Wednesday, 7 March 2012

Authors as performers.

As you may have noticed I've recently seen three children's authors at the Imagine festival, Francesca Simon, Cressida Cowell and Andy Stanton.
Although it's common now for writers to speak at schools, back in my day (the land of long ago yore) we never saw a real life author ( they were allowed to stay tucked away writing funnily enough,) so this was my first experience of seeing authors live.

I have to say that they were all brilliant but very different in the way they interacted with the audience and the aspects they chose to talk about and it gave me some hope that one day if (and I know it's a big if) I was ever expected to go to an event like that I'd be able to find a way to do it.

Francesca Simon - author of Horrid Henry and The Sleeping Army - was very calm and assured. She chose to spend much of her time talking about how she writes, where she gets her ideas from and discussed her research into her new book in detail.

Cressida Cowell - author and illustrator of How To Train Your Dragon - was a bundle of enthusiasm and her presentation was themed very much at the children in the sudience. She shared amusing slides and stories of her childhood with us and was hugely popular with her audience.

Andy Stanton - author of Mr Gum - jumped around the stage, danced and played the harmonica in a marvellous performance aimed most definitely at the kids. He ran up and down the aisles, told jokes, messed about and generally made his audience roll about laughing.

I'm not entirely sure where I'd fit in among these - much would depend on the genre and age group you write for I imagine and of course on what you'd personally be comfortable doing on stage (my harmonica playing isn't up to much for a start!). What I did take away was that the fans, the children in the audiences were enraptured at the opportunity to see their favourite authors, very keen to ask questions and no doubt inspired by the whole affair.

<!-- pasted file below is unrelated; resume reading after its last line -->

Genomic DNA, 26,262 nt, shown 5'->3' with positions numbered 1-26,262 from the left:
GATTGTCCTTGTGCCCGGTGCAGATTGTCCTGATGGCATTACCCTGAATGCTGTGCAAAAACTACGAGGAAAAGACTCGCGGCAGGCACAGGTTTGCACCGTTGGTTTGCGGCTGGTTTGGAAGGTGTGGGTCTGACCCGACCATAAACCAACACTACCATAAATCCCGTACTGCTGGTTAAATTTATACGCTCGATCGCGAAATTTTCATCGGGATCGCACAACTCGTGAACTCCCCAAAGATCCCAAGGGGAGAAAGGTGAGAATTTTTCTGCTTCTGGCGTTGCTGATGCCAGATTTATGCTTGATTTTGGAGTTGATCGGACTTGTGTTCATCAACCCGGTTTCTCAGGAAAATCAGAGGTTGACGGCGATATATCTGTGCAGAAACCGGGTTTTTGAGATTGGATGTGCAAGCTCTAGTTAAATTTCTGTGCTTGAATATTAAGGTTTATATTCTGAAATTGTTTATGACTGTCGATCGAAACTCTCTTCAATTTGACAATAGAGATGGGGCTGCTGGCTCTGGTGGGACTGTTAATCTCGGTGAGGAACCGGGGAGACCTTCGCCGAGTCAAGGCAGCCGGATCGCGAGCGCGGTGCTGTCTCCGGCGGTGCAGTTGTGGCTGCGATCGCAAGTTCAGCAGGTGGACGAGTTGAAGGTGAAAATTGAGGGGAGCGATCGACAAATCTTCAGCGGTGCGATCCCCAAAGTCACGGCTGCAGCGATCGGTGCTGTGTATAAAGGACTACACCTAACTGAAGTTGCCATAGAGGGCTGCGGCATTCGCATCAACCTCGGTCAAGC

I would hope that the authors took some fond feelings away with them and perhaps felt inspired to keep working and pleasing their fans who show such love for their stories.

It did strike me that these three authors were at the top of their game, they've written many books, sold all over the world and have a huge amount of fans and yet they're still expected to put in the hours promoting their work and still find time to write, edit and everything else a normal person has to do.

These are the things we must accept now and embrace, being an author now is not just about writing, editing etc you have to put work in to promote your book, have a presence on the internet and keep your fans and your publishers happy. It's a tall order and yet most aspiring authors would chew off their left arm just to have the opportunity. Besides I'm sure I could learn to type one handed??

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